Reading Books

It has been said that reading a bad book is worthwhile because there is always one good piece of information in it.

I suspect this has been put around by bad authors, as why do people want to read a bad book for only one piece of information when they can read a good book which will change their practice for the better with lots of pieces of good information? I don’t have time to waste reading bad books.

I also see people saying “I’ve read X book until it’s falling apart and I’d like to know what to read next”. Most books will have a bibliography in the back and you can start with this.
Also try lists or recommendations from people you respect. I’ve done this and sometimes the lists have turned out to be filled with bad books, but I’ve found some really good lists from people.

Midwinter Solstice

Last Saturday I celebrated the Midwinter Solstice. Before breakfast I went out and did my ritual. It started well and then the rain came down. Despite my candles being in jam-jars the rain kept putting them out, so I gave up on the candles and did the rest of the ritual anyway.

After lunch I went wassailing. This is an old ritual where cider was splashed on apple trees and the trees were beaten to ensure a good harvest. I’ve adapted the ritual and I use it for the guardian trees around here, including my tribal tree. I use sloe gin, which is made from local blackthorn sloes I harvested awhile ago.

It’s celebrated in an old rhyme “a woman, a dog and an apple tree, the more you beat them the better they be”. Since I wish to become pregnant, I took the rhyme and applied it to myself and wassailed myself under my tribal tree.

I know this ritual is not Irish, but I am living on English land and the observances for that land need to be carried out.


This year I am putting a home-made wreath up.

Over a year ago I twined the ivy clockwise for the sun into a wreath and it has been sitting in the violently pink bedroom for the last year while I waited for the wood to finish the drying process.

This weekend I cut holly and larch cones in the local wood. Not much of the holly had berries on, but there was enough. I was always careful to bless the tree I took the produce from. I found some mistletoe going free in town as the stallholder had left for the day leaving bags of mistletoe behind, so I took one.

For me, both the ivy woven clockwise and the circular shape of the wreath symbolise the sun. Mistletoe is not usually used in wreaths but I wanted it for its fertility associations and I am using holly to symbolise blood. I didn’t use the cones in the end, but will keep them to use for other decorations.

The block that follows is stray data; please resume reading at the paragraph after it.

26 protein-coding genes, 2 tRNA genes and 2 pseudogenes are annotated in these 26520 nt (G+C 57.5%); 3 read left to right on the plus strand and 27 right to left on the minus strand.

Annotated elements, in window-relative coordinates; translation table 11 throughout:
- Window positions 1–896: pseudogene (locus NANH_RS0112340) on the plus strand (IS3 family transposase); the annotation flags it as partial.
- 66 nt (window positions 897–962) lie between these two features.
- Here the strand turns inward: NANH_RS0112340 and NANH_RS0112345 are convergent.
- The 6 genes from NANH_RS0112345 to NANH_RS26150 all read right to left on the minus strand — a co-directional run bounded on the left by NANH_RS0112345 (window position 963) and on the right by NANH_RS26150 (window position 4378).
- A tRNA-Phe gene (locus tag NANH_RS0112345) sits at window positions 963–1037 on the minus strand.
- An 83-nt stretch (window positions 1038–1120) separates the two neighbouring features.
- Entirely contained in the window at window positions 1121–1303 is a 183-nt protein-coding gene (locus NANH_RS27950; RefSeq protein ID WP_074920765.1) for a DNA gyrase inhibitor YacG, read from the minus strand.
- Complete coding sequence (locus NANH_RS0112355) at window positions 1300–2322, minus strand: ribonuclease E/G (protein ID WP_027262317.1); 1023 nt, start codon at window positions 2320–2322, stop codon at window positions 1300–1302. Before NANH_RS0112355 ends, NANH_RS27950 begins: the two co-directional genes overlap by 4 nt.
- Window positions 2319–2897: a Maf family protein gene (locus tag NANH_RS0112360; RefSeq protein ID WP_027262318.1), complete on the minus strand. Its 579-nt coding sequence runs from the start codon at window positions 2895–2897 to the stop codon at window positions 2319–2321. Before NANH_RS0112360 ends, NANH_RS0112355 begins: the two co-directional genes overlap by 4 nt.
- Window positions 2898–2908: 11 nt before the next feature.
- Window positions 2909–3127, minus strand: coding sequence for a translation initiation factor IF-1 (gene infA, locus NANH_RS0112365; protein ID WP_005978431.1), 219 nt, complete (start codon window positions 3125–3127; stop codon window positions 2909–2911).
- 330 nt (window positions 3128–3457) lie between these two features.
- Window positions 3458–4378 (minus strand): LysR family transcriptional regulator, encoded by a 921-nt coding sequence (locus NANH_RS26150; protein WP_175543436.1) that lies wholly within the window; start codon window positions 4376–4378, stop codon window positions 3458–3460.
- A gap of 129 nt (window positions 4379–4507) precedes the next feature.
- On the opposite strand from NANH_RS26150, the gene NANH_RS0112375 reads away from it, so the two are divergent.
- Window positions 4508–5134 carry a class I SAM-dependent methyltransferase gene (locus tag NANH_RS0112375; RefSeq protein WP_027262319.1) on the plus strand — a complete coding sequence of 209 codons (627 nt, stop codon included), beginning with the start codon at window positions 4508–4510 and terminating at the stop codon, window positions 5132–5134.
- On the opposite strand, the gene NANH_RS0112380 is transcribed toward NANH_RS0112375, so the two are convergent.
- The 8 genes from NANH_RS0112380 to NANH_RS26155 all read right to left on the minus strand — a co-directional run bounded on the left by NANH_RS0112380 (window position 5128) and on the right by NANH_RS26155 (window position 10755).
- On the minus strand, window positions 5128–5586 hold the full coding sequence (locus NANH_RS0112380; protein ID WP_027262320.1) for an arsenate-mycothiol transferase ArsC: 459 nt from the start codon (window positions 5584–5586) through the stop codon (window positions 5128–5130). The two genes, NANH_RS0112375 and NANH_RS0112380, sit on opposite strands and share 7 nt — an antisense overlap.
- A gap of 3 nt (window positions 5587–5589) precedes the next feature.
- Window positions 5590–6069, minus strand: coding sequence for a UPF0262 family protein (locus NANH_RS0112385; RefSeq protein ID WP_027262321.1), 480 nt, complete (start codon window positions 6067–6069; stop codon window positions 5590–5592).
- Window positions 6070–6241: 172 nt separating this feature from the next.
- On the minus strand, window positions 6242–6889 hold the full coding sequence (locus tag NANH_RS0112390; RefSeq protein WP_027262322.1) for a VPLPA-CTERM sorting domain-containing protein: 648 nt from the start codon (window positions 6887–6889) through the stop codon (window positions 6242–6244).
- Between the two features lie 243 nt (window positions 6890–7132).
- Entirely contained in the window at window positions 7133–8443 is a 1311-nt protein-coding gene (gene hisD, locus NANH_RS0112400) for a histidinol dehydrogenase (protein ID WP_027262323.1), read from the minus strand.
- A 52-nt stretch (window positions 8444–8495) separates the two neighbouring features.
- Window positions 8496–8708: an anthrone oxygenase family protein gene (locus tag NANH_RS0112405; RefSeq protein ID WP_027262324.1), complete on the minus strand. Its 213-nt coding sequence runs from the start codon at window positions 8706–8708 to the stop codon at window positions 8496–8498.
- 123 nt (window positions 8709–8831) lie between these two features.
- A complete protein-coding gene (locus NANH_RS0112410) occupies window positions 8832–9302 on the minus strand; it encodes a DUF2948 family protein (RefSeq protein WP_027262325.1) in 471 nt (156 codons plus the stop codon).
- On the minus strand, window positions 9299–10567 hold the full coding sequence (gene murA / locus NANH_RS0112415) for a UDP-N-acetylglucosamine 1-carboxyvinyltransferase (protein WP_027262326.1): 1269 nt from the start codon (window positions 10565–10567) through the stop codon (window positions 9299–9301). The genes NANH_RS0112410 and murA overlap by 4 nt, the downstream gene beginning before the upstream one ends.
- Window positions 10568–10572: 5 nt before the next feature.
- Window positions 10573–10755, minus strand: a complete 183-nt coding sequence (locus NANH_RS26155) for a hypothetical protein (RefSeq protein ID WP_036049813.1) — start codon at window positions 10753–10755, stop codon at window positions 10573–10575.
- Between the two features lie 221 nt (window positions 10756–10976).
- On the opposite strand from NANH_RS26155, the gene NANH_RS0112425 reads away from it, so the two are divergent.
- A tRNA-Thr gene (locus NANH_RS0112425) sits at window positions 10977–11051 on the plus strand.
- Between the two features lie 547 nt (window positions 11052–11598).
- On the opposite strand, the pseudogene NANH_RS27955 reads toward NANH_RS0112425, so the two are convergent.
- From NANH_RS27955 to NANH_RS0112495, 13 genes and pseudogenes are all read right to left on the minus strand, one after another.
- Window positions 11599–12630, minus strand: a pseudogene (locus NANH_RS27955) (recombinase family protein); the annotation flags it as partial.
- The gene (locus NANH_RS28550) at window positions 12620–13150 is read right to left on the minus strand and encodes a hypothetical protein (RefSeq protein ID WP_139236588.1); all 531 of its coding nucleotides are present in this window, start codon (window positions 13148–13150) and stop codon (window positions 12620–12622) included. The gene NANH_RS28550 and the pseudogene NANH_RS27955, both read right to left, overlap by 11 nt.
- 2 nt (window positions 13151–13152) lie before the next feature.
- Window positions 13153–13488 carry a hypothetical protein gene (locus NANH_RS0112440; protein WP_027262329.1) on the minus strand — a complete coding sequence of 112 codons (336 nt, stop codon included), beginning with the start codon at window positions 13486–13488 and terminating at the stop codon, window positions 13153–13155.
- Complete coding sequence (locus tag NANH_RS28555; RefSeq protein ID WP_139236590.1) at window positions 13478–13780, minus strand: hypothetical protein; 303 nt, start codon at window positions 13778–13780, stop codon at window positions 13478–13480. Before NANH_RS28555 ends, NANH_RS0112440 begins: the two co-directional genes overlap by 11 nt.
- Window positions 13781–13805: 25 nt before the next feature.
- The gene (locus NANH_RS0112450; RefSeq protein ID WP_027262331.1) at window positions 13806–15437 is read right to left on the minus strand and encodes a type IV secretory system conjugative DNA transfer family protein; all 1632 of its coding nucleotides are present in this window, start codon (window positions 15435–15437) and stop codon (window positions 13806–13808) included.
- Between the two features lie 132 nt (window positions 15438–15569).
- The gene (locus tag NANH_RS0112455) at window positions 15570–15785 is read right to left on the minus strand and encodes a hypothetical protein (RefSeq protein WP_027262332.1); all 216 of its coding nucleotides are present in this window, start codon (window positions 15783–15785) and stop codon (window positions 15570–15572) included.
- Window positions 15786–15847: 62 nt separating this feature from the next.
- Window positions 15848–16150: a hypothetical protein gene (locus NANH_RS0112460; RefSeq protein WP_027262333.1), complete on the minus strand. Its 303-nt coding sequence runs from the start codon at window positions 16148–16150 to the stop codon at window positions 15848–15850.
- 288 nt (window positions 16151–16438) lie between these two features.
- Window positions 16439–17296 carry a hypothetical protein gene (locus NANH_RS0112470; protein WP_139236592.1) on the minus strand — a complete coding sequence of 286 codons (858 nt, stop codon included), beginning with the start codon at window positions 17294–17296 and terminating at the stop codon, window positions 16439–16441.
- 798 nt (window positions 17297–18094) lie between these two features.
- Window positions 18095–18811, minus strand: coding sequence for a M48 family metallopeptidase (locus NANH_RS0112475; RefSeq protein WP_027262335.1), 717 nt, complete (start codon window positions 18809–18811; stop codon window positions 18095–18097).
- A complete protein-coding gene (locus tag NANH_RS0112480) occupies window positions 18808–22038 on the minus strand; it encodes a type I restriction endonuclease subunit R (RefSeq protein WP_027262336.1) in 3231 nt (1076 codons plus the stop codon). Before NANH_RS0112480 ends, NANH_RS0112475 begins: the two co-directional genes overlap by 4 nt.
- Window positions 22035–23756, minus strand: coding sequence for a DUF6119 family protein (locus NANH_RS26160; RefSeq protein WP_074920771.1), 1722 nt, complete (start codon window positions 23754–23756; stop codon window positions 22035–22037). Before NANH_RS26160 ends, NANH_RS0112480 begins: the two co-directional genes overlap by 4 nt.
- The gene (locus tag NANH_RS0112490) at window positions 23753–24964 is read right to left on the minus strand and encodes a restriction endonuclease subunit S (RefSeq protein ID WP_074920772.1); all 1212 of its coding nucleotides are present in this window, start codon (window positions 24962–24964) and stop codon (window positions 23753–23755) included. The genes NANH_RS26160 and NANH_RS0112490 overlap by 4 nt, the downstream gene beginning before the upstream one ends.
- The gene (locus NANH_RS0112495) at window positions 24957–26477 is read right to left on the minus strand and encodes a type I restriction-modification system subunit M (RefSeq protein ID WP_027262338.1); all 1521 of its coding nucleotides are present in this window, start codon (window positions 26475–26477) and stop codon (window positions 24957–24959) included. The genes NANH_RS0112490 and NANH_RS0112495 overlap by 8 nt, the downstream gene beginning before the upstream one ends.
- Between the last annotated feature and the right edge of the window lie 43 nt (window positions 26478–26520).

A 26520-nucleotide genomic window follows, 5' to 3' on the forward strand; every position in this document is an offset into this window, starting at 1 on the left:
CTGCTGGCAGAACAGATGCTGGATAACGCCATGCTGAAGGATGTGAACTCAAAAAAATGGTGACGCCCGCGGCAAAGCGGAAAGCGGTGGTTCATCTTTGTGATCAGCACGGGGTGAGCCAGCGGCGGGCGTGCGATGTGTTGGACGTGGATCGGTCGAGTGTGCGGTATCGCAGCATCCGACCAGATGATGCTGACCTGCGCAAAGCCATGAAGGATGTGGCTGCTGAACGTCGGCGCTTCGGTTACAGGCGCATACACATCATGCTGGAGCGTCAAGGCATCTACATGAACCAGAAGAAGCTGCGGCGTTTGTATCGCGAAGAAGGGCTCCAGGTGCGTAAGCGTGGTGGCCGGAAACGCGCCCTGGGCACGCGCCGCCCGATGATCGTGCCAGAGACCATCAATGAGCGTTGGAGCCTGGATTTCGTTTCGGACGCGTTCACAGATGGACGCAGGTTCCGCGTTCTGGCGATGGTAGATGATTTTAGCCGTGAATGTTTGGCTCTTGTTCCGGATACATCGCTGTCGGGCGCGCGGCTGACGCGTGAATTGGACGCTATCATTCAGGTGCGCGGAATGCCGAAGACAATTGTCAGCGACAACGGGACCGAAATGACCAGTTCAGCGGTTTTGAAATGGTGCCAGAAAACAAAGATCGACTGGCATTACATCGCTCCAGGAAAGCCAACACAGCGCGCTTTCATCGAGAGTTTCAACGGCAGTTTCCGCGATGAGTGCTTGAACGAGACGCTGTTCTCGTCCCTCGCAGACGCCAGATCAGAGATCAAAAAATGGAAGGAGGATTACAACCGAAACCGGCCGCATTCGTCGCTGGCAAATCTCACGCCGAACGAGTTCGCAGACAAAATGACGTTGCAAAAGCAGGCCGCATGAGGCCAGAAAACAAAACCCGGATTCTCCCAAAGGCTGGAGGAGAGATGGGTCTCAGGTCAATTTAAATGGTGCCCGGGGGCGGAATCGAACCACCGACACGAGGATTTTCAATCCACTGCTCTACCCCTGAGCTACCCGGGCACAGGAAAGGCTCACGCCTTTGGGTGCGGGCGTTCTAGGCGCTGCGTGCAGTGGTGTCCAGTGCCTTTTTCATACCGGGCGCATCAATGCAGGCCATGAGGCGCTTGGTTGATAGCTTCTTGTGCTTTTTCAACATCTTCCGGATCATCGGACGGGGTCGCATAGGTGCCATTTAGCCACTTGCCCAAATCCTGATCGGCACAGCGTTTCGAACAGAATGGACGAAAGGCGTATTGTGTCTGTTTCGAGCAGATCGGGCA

The Importance of Texts

It’s important to read the texts your path has. Most books are derived from them, but the writer’s interpretation of the text may not be what yours is and they may miss parts that are important to you. Some of the books written by authors who have read texts will be good. Others will not be so good. This is why we need to do the work and read the texts.

I’ve found this as I’ve read The Auraceipt, which deals with ogham. Ogham is a system of marks which denote letters of the alphabet and is found in some Celtic countries, notably Ireland and Wales. According to The Auraceipt Ogham has various meanings, for example ash is attributed to weaving. I haven’t seen anything that mentions ash as weaving in the books on Ogham that I have read, so it’s probably been missed out as not many people today weave.

This is why I am going back to the texts and working from there. It takes a long time to sort out meanings, but you know that you are using the correct meanings that work and not something that will be hit and miss depending on what else you use in that spell.

For someone following an Irish path who has not read any texts before, the best text to start off with is the Lebor Gabala Erenn translated by R.A.S. MacAlister. Most of the prominent deities are mentioned there and the book contains stories of their lives. Accallam na Senorach translated by Ann Dooley and Harry Roe is about the deities after the Lebor Gabala Erenn and a good second text to read.

Other paths will have their own texts which unfortunately I do not know about as I’m concentrating on Irish books and others which have been recommended to me.


Necromancy is one of the things that people often quail at. We’re brought up with it being nasty, evil and the sort of thing only witch doctors in darkest Peru do.

Necromancy is dealing with the spirits, which your average ghost hunter is hungry to do, although I haven’t yet met one that has seen more than orbs which cameras make.

Talking to your ancestors at their graves is another form of necromancy which is acceptable, yet people don’t think of it as necromancy. Graves are a form of ancestor worship. If you can go to your ancestors’ graves and talk to them then you don’t need to set up an altar as the graves will function as an altar.